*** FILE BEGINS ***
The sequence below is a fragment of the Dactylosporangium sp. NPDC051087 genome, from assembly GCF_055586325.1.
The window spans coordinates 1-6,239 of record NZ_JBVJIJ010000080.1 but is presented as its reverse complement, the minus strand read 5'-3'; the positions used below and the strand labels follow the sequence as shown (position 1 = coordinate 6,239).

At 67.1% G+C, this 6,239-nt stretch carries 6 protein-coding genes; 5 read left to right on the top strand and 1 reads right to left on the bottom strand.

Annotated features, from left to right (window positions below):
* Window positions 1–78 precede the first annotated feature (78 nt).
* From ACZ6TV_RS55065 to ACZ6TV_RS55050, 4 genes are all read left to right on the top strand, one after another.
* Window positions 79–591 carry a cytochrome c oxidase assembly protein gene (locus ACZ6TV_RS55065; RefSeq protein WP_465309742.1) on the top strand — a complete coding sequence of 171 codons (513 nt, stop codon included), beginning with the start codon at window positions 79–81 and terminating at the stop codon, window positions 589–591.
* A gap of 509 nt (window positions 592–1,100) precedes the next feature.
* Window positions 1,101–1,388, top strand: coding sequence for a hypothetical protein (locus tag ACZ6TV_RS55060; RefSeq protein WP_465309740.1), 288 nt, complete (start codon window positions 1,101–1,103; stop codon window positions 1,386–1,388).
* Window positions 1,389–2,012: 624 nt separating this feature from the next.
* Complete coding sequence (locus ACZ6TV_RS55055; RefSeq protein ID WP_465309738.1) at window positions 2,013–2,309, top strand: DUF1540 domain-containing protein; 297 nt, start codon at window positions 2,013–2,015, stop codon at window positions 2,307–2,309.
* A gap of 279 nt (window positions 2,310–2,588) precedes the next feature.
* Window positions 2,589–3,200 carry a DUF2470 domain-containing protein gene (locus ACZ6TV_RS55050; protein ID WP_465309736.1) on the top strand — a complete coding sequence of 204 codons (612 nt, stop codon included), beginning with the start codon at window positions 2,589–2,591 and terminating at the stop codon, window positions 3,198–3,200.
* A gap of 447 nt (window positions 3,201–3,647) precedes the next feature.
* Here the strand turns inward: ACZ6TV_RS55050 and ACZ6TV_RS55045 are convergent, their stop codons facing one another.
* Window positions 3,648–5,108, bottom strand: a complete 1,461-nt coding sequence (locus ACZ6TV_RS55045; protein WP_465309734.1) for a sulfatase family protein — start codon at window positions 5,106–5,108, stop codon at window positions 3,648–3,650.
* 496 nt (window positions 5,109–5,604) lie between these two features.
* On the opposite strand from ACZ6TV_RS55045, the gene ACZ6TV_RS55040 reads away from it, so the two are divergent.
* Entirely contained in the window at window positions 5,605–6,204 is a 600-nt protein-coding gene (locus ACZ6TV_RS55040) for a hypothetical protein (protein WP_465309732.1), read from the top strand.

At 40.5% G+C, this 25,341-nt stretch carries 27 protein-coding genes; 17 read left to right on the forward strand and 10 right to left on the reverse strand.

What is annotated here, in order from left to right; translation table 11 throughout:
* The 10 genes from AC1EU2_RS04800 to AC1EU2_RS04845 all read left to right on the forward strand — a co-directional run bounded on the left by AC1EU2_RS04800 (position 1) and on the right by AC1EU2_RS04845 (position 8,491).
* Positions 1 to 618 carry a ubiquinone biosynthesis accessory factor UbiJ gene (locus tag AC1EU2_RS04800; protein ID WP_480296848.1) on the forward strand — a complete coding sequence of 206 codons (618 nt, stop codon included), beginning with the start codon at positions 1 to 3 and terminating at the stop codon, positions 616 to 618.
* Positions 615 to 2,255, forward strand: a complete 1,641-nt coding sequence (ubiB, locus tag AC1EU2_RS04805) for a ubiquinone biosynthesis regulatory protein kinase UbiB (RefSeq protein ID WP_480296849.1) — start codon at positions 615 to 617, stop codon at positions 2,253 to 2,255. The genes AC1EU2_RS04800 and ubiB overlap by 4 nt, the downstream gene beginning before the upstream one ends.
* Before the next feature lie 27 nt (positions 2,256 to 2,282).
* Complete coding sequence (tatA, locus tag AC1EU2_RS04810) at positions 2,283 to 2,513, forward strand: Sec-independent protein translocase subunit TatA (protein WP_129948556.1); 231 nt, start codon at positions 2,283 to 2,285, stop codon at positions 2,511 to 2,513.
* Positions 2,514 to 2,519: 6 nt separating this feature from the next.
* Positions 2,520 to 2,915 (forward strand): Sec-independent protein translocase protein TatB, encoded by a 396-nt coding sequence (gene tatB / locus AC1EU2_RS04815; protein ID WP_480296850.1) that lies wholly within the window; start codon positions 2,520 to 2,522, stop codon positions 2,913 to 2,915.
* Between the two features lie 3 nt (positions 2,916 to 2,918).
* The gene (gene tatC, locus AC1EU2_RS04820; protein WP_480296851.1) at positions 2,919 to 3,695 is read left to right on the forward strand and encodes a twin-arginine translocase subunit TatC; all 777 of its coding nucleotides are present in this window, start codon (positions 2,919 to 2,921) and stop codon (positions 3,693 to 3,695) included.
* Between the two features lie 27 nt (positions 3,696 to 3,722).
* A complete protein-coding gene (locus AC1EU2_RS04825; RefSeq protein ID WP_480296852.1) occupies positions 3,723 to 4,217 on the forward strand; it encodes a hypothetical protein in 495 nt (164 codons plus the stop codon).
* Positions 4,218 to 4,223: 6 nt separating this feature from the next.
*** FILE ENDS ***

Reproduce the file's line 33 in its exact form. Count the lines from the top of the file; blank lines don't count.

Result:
* Positions 4,218 to 4,223: 6 nt separating this feature from the next.